Should Schools Teach Mindfulness?

An excerpt from What Students Are Saying About: The American Dream, Mindfulness in Schools and How to Define ‘Family’ by The New York Times​​

On Feb. 4, the British government announced that, alongside mathematics, science and history, students in England would now be learning mindfulness in school. We asked students if they would want to take a such a class and if they thought all schools should do more to improve students’ well-being.

They overwhelmingly said yes — taking a break during the day, having a moment for self-reflection, gaining skills to manage stress and learning how to talk about mental health would all be immensely beneficial for their overall well-being. But a few cautioned against viewing mindfulness classes as the be-all-end-all solution to mental illness.

“Yes! As a high school student, I know that so many teenagers suffer from some form of mental illness and are not getting the help they need. My neighbor recently was hospitalized for depression and was taken out of school for a least three weeks. She, like too many others, reach this breaking point because we aren’t taught how to take care of ourselves mentally …

The question isn’t “should” schools have a mindfulness class; it’s “why” we don’t have one already. To be honest, if schools really cared about their student’s overall wellbeing, then a mindfulness class is a no-brainer. We are not just learning sponges that suck up information all day. We are humans too. Just as schools teach us about the world around us, they must also teach us about ourselves. It’s time to actually take action and find solutions to this ongoing mental concern.”

- Lili, IL -

“Time in the day to put my mind at ease, especially during the most chaotic seven hours of the day would make a huge impact on my mood, grades, energy, and desire to function in general. I feel that schools setting a time for mindfulness and meditation classes is a great idea, one that many students would appreciate and find helpful. The mental pause in between studying for tests and analyzing writing would help in countless ways some for me personally being; more energetic, happier, less stressed, and better management over my schoolwork and grades, all making this practice time an even better idea.”

- Lilli Peluso, Massachusetts -

“Mental health is crucial to every living person. For our entire lives in school, we have taken Physical Education to equip ourselves with methods of staying physically healthy in the future. This class trains students to get up and be active for long-term continuation, but there is not significant attention being put toward mental health. Especially in high school, students (often) feel pressured to do their best, receive the best grades, be the most social, win the most competitions and maintain a happy persona. In reality, these pressures are incredibly detrimental to our mental health as we begin to focus our efforts on perfection over improvement. I believe that we should learn, early on in life, how to balance stress. A mental health class in high school can 1) help improve our mentalities in the present moment and 2) teach us how to cope with difficulties later on in life.”

- Sami L., Northbrook -

“Teaching mindfulness is an essential addition to every school’s curriculum. Learning to reflect and understand one’s self is arguable more important than perhaps a physics lesson … Why learn chemistry equations when I could be spending my time pursuing and developing what I am actually passionate about. But a class in mindfulness has life-long benefits for all. Girls, guys, doctors, teachers, performers, lawyers, accountants, you, and me would benefit immensely, taking a pause during our crazy lives to live in the present and reflect upon the moment.”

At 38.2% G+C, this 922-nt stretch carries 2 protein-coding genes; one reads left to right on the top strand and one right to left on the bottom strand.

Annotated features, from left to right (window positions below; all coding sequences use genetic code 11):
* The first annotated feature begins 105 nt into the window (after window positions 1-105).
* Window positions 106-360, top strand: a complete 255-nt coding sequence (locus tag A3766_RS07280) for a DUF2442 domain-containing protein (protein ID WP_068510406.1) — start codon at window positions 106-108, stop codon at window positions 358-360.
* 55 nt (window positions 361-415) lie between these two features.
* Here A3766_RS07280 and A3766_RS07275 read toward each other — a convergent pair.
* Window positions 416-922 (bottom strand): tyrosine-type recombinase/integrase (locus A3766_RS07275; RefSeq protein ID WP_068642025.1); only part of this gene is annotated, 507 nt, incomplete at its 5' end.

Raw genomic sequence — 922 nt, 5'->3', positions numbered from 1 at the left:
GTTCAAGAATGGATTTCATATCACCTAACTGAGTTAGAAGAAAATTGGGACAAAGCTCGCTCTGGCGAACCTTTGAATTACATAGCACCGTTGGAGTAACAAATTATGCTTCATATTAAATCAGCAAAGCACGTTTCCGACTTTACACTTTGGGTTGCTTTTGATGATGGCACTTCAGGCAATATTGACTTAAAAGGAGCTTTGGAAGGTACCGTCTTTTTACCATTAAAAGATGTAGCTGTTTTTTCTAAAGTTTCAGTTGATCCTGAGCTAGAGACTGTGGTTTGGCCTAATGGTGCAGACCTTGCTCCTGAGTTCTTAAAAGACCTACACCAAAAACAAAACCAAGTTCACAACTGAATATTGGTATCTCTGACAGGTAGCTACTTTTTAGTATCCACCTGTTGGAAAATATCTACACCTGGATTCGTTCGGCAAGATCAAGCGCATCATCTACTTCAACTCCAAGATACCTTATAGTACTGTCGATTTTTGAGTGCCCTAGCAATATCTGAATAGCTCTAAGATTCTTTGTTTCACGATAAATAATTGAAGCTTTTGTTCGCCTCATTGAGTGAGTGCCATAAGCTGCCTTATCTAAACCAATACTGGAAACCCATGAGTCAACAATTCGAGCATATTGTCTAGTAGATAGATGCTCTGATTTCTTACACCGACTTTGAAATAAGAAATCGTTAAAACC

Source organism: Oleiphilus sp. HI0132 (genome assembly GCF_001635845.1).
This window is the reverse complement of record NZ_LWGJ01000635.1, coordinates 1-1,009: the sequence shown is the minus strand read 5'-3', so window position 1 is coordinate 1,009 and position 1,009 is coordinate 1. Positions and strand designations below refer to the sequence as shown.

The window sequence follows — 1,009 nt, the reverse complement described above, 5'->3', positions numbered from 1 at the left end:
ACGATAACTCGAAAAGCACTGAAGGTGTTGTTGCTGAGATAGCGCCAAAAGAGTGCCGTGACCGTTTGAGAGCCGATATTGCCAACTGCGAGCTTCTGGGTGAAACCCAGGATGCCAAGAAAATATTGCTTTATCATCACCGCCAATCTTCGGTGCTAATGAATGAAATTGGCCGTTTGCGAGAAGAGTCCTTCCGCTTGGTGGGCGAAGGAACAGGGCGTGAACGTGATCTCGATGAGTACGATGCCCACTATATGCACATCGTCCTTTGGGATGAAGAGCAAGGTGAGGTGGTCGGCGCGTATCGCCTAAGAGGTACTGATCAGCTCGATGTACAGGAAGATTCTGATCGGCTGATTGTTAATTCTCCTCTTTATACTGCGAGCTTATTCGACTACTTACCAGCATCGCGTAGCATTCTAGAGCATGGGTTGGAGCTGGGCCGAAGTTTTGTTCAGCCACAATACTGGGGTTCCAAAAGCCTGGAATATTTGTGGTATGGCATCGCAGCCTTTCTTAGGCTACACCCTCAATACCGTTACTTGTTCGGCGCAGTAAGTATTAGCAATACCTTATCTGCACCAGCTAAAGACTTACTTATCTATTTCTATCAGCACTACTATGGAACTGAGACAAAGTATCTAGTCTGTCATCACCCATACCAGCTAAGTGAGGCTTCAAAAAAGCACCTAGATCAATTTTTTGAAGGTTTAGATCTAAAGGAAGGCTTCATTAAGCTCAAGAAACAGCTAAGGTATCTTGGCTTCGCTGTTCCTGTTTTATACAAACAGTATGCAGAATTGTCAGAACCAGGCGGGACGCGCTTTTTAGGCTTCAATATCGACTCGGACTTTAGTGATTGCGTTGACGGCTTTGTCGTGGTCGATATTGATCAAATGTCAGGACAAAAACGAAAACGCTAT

- Alexis, Northbrook -

“Instead of putting academic studies as first priority, schools should create a balance between mindfulness and academic studies. By creating a balance, school could be made into a happy environment where there is a change of behavior, concentration levels, and self-esteem. Not only will this benefit students but it will also benefit the entire school as well. Statistics have shown that schools that have included mindfulness sessions in a school day have a result of 50% fewer rule infractions, 38% fewer suspension days, 25% fewer absentee days, and better performance on attention tests like the ADD-H Teacher-Ratings scale.”

- Alissa, PA -

“A five-minute mental check-in at the beginning of the day may not seem like much, but it could force a student to examine their own state. Are they hungry? Have they been neglecting breakfast? Did they sleep? With the amount of work, responsibilities, and social obligations most teens face, we often don’t get a moment of rest and self-reflection until our head hits the pillow at the end of the day. Mindfulness and the ability to take a second to be aware of our physical presence and mental state are important.”

- Faye, Chicago -

Full Article:


What Students Are Saying About: The American Dream, Mindfulness in Schools and How to Define ‘Family’


 BY Lindsay Morris


Morris, Lindsay. “What Students Are Saying About: The American Dream, Mindfulness in Schools and How to Define 'Family'.” The New York Times, The New York Times, 14 Feb. 2019, www.nytimes.com/2019/02/14/learning/what-students-are-saying-about-the-american-dream-mindfulness-in-schools-and-how-to-define-family.html.

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[emily]

I always love to hear the perspective of students in the American education system. I think as adults, it is so easy to forget your own mindset as a child, and with America being one big melting pot, it is interesting to hear the opinions of children and teens with different backgrounds and outlooks giving their perspective on their current situation. 

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